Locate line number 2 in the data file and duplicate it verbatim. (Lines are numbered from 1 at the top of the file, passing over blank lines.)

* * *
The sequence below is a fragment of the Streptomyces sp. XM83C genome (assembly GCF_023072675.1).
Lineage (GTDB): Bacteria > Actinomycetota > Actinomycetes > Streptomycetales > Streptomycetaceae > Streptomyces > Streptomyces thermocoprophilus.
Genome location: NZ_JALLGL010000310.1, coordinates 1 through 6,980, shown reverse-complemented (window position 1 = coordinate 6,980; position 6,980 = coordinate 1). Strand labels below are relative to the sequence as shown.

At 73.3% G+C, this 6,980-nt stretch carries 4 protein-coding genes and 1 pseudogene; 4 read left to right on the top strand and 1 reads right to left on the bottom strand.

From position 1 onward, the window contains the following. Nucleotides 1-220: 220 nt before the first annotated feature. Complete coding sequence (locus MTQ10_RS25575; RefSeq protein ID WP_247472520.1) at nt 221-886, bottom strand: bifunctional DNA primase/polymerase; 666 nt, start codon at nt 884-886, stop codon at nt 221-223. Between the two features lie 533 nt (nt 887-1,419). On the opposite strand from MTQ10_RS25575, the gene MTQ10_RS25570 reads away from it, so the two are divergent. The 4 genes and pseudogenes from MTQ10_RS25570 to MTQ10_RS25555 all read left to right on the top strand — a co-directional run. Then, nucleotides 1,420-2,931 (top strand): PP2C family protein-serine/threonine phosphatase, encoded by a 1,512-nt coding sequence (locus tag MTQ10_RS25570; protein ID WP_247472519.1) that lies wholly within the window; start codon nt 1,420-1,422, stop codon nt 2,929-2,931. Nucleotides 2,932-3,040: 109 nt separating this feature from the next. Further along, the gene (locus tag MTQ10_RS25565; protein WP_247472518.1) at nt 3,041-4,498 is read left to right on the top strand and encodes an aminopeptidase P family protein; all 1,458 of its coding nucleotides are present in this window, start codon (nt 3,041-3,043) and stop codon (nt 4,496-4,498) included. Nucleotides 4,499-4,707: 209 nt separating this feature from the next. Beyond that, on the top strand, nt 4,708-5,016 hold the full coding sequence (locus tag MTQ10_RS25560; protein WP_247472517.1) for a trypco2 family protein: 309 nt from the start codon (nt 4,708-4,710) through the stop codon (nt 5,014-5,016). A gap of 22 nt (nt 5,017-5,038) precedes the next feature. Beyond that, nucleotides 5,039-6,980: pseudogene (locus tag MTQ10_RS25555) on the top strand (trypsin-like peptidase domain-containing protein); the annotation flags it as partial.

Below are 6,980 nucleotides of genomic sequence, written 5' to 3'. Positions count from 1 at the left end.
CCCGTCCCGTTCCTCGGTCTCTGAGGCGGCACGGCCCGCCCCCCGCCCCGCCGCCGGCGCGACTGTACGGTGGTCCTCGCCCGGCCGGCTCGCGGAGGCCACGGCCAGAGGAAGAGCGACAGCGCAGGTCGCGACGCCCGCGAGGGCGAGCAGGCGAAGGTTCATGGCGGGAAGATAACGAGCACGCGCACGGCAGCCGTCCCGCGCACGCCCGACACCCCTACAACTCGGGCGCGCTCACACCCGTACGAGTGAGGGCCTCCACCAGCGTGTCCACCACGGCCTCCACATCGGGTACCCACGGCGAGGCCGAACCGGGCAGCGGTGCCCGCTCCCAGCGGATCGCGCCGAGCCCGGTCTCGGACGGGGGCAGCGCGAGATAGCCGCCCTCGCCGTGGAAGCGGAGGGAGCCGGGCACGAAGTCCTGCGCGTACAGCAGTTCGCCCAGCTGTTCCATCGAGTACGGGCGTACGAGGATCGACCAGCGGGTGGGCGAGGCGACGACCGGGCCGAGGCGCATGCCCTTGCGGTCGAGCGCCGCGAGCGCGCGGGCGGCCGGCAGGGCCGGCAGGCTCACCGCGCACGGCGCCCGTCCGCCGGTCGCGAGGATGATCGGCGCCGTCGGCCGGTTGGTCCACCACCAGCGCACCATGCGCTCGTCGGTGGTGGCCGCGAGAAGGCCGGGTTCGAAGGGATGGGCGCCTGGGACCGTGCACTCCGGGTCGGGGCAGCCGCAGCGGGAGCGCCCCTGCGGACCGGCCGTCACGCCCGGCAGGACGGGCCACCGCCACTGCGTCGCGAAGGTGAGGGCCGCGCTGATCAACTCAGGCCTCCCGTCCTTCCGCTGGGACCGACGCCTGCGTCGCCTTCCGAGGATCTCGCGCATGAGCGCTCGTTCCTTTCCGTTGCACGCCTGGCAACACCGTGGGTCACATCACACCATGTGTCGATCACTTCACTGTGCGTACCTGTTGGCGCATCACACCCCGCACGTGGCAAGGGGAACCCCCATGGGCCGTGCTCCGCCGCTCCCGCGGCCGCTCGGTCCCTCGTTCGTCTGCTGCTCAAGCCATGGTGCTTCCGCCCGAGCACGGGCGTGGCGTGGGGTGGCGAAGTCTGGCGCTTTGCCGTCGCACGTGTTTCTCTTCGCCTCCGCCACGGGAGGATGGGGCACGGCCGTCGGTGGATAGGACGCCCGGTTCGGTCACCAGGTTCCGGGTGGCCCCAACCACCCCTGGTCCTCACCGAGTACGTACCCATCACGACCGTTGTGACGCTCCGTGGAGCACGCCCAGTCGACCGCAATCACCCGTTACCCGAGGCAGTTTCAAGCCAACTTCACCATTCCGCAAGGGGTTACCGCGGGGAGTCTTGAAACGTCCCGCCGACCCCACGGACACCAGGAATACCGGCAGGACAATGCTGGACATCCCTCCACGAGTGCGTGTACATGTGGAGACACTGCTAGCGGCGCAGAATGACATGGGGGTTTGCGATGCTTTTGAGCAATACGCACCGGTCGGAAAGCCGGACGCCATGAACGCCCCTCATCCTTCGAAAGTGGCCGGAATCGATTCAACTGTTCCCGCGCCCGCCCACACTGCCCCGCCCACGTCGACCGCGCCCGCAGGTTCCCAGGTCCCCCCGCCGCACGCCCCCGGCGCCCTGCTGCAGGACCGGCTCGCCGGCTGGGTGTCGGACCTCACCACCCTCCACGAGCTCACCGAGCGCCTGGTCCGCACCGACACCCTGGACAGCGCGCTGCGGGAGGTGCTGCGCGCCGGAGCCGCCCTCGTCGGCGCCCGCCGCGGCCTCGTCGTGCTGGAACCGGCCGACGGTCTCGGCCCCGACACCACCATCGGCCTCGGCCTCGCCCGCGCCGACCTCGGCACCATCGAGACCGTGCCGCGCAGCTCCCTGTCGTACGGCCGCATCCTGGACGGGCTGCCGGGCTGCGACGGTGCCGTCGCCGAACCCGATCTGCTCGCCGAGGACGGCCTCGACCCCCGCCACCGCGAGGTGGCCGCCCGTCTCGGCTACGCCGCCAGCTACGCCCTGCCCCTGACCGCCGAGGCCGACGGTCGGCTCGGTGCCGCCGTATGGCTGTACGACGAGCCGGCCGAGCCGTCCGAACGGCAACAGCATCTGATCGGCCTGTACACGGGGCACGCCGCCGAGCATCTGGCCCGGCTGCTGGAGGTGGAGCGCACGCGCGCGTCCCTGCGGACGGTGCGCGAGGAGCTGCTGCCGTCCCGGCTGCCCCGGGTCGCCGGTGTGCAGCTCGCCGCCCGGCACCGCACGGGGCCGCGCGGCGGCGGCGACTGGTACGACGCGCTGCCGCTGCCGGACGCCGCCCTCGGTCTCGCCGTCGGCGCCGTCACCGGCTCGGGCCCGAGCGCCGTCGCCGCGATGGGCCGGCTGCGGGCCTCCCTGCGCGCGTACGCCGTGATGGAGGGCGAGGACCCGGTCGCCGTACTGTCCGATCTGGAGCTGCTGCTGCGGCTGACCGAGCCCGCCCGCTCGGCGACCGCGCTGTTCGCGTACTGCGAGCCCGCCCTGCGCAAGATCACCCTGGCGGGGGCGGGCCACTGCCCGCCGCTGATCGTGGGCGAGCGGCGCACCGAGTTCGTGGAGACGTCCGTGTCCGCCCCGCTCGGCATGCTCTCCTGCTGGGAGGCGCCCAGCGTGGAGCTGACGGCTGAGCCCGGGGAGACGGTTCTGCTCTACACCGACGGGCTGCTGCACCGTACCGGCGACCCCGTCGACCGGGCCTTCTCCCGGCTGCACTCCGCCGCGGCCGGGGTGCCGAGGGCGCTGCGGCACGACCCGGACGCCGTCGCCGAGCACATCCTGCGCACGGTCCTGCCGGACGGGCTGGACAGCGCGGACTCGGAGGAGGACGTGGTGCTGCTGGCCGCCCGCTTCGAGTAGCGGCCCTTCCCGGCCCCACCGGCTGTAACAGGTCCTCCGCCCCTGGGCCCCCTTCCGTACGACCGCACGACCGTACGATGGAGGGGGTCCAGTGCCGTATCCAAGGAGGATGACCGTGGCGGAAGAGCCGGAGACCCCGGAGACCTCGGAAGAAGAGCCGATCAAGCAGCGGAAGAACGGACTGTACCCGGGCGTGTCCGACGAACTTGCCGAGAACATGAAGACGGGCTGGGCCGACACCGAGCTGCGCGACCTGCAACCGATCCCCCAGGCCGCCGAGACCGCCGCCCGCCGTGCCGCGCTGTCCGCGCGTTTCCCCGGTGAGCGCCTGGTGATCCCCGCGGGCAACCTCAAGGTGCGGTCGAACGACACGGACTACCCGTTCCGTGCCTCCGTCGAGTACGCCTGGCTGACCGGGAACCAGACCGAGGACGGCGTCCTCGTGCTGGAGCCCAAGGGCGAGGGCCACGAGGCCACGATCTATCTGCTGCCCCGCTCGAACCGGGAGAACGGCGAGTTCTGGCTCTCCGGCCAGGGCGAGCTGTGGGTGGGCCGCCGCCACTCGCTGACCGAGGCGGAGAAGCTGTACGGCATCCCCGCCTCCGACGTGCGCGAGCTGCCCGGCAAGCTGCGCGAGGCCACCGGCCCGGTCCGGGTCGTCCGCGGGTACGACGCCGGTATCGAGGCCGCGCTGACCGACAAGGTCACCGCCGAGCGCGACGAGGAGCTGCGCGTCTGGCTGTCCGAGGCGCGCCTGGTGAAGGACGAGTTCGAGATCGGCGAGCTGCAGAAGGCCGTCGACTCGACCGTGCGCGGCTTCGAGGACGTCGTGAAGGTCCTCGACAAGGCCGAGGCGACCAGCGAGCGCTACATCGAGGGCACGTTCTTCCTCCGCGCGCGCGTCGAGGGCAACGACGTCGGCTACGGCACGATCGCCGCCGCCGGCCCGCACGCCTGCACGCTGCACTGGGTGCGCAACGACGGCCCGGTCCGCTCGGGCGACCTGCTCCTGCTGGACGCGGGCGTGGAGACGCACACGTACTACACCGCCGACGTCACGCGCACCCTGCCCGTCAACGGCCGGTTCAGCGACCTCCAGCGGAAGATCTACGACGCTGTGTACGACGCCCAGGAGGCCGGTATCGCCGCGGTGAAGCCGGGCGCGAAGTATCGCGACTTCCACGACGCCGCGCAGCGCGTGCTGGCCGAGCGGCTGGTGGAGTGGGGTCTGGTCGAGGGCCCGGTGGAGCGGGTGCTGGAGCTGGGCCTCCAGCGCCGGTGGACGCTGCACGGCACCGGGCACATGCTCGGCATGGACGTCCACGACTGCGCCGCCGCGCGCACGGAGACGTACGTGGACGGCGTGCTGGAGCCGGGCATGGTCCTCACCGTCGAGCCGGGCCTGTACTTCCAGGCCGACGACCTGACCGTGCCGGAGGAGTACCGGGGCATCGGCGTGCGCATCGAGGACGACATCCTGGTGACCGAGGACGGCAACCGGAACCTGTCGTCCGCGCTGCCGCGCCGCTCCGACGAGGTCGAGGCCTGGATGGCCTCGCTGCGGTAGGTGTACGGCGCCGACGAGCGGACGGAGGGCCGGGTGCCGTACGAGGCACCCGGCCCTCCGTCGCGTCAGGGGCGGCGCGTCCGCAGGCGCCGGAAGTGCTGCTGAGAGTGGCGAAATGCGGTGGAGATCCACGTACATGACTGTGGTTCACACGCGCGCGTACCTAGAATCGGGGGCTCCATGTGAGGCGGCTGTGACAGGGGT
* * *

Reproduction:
Lineage (GTDB): Bacteria > Actinomycetota > Actinomycetes > Streptomycetales > Streptomycetaceae > Streptomyces > Streptomyces thermocoprophilus.